Some parents use harsh words on their children, alienate these children by excessive control and at times have unbelievable expectations from them. It is common for parents to tell their children: ‘don’t ever come home with that kind of result’ or ‘don’t disgrace the family by doing so and so.’ In that case, the child decides to exit this world rather than face the acerbic tongues or non-compassionate attitude of the parents.

I have told the story of a girl who committed suicide on her mother’s birthday so as to make the woman happy. So, parents should be more compassionate towards their children, communicate more openly with them, be compassionate when they have challenges, encourage rather than castigate them when they make mistakes and investigate their mood-swings.

The Church produces and markets faith and hope, and people commit suicide when they do not believe that God is there for them or have no hope that things will get better. Luckily, the BOOK, our maker’s manual for successful living, contains all that is needed for this assignment. We should de-emphasise prosperity, seed sowing and ‘mystery’ of money, and rather give message of faith, hope and God’s love. The messages are ready-made for the church.

Read also: Suicide linked to mental trauma from cost of living crisis

There is nothing too hard or impossible for God (Jeremiah 32.17; Luke,1:37); no temptation has befallen us which has not been experienced by others before and God always provides escape routes (1 Cor. 10:13), especially when we become still and know that He is God, supreme over everything (Ps. 46.10) and remember that He will yet fill our mouths with laughter and our lips with shouts of Joy (Job 8:21).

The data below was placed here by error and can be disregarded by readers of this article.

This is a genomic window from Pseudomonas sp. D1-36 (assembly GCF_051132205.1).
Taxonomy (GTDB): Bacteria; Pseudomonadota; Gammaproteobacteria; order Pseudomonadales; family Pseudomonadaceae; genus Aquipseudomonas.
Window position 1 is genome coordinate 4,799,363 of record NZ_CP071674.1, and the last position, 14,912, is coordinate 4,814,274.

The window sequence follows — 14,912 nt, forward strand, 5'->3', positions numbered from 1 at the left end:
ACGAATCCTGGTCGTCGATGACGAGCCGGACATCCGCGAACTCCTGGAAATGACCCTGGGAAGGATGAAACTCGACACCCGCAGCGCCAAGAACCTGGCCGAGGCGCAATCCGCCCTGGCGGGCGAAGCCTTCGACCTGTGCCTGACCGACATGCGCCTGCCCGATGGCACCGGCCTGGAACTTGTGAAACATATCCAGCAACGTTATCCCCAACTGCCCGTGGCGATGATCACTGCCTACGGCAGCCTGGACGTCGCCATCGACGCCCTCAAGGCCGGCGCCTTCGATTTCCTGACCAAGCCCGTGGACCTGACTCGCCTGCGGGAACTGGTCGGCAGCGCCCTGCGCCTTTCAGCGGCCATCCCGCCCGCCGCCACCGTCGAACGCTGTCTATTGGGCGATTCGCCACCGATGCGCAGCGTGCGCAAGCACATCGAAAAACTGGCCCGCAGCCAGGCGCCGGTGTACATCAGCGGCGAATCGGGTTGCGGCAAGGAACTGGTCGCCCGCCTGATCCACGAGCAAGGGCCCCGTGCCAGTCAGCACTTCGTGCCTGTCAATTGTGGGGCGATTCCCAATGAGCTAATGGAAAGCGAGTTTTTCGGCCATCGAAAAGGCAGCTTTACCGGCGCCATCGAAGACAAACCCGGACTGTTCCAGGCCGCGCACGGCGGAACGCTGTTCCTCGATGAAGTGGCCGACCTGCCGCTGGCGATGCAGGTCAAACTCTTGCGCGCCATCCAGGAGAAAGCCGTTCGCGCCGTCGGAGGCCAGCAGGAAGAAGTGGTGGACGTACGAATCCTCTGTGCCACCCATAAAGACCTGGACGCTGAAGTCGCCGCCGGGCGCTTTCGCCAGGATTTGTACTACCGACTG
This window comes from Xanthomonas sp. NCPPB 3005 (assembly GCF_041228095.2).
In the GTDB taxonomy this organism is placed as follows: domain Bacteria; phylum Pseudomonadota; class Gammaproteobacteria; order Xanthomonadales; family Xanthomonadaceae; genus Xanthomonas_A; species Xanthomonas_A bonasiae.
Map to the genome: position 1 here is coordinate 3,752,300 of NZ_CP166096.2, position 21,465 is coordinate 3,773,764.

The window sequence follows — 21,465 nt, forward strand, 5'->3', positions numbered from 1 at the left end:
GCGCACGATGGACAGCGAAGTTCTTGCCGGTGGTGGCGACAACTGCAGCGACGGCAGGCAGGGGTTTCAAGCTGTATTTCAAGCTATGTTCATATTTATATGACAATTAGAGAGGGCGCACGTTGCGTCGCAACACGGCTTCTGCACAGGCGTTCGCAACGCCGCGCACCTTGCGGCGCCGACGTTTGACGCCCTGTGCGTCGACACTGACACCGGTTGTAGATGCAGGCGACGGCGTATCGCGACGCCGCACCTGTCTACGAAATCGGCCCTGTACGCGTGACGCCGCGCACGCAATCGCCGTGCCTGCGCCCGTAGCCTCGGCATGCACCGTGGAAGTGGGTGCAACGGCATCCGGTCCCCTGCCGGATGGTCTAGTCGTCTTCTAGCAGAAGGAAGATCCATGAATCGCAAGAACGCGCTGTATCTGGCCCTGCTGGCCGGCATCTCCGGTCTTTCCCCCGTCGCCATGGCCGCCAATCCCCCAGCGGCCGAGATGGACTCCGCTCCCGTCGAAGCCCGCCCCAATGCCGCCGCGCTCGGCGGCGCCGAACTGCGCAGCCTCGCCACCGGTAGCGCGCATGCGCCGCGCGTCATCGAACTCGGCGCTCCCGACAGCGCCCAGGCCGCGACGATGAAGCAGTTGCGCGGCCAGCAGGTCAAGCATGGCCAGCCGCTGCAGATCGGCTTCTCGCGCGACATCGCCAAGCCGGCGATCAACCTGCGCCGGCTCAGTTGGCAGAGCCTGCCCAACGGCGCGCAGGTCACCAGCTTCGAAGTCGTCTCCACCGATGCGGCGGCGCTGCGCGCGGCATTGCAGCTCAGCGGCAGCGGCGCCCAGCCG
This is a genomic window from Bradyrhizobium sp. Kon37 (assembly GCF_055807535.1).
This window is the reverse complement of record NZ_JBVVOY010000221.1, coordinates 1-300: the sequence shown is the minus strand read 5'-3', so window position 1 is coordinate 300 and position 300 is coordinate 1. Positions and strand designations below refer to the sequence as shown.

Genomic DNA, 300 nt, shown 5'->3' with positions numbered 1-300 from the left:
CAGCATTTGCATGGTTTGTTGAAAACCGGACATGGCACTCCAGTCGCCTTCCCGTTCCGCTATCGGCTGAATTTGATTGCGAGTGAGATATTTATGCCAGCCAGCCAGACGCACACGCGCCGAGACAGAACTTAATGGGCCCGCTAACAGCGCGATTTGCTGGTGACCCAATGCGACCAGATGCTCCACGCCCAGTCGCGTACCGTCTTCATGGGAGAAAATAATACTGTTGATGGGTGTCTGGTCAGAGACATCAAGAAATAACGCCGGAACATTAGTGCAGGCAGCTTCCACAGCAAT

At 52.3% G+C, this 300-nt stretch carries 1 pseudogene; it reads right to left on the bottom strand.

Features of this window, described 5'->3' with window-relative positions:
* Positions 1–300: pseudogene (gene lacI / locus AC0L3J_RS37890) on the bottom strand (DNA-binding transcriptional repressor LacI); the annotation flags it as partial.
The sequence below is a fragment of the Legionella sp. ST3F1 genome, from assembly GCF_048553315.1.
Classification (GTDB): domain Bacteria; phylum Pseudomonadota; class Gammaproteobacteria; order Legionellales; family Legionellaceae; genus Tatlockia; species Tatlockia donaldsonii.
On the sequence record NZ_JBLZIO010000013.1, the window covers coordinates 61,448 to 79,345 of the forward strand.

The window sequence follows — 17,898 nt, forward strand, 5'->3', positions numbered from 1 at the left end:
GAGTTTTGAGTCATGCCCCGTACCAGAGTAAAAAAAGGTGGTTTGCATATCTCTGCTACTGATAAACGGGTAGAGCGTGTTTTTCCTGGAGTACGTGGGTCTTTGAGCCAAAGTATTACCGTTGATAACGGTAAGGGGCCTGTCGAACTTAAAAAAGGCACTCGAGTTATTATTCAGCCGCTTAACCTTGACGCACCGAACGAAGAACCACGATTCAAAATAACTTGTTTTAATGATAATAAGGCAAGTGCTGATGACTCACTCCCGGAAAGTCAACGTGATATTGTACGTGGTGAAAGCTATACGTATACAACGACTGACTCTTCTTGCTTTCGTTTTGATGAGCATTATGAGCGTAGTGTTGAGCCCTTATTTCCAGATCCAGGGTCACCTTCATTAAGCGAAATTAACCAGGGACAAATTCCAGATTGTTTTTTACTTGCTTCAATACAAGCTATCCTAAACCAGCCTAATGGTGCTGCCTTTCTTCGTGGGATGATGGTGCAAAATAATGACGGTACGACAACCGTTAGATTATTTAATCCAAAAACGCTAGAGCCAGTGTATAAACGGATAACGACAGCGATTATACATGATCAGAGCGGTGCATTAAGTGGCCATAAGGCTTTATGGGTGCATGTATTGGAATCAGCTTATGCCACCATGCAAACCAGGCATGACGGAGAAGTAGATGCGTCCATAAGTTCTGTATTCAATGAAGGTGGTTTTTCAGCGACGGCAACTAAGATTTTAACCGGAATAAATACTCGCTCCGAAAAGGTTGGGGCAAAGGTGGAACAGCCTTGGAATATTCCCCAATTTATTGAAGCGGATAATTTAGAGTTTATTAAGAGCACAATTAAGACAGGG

We have been advised that ‘for every predicament you face in life, God has sufficient grace to carry you through. For every need, He has a supply. For every problem, He has an answer. For every hurt, He has a cure. (Stanley Jones) said that ‘If you want to be depressed, look within. If you want to be defeated, look back. If you want to be distracted, look around. But if you want to be delivered, look up. (Corrie ten Boom)’

Here are some words for those who feel like ‘doing it’ and indeed for all of us. The world is not a bed of roses: there MUST be challenges (simple or complex) and disappointments even from trusted ones. But you are not alone; your life does not belong to you alone because there are many significant others (stakeholders), and others have passed through worse predicaments than you are going through. If you feel that Job is an old school story, recall the stories of Mr Ogbodo who lost his wife and four children to a fire incident in Jos in 2021; Ezekiel Del lost his father, mother, wife and 4 children to bloodthirsty ethnic-cleansers at Gidin Akwati, in 2018; a student who went to do his clearance only to be told to start afresh because he came in through the back door or the Ilabor family that lost ALL their three children to the Soliso crash, and they were live witnesses to their gruesome death because they were at the airport to pick their children! These people are STILL alive!

Do you remember the stories of the serial failure of Abraham Lincoln and the recent case of Mandela? Do you know that most of the great men we wish to be in their shoes had very wicked impediments? Charles Dickens was lame; Plato was a hunchback, Roosevelt was crippled by polio, Hellen Keller was deaf and blind, Beethoven was deaf, and Moses did not see the promised land! I agree with Machiavelli that ‘where the willingness is great, the difficulties cannot be great.’ You are not alone because he have other people; you are not alone because you are not the only person with that challenge. Even when all appears to have been lost, if you look deep and wide enough, you will see a way out. Suicide is NOT an option.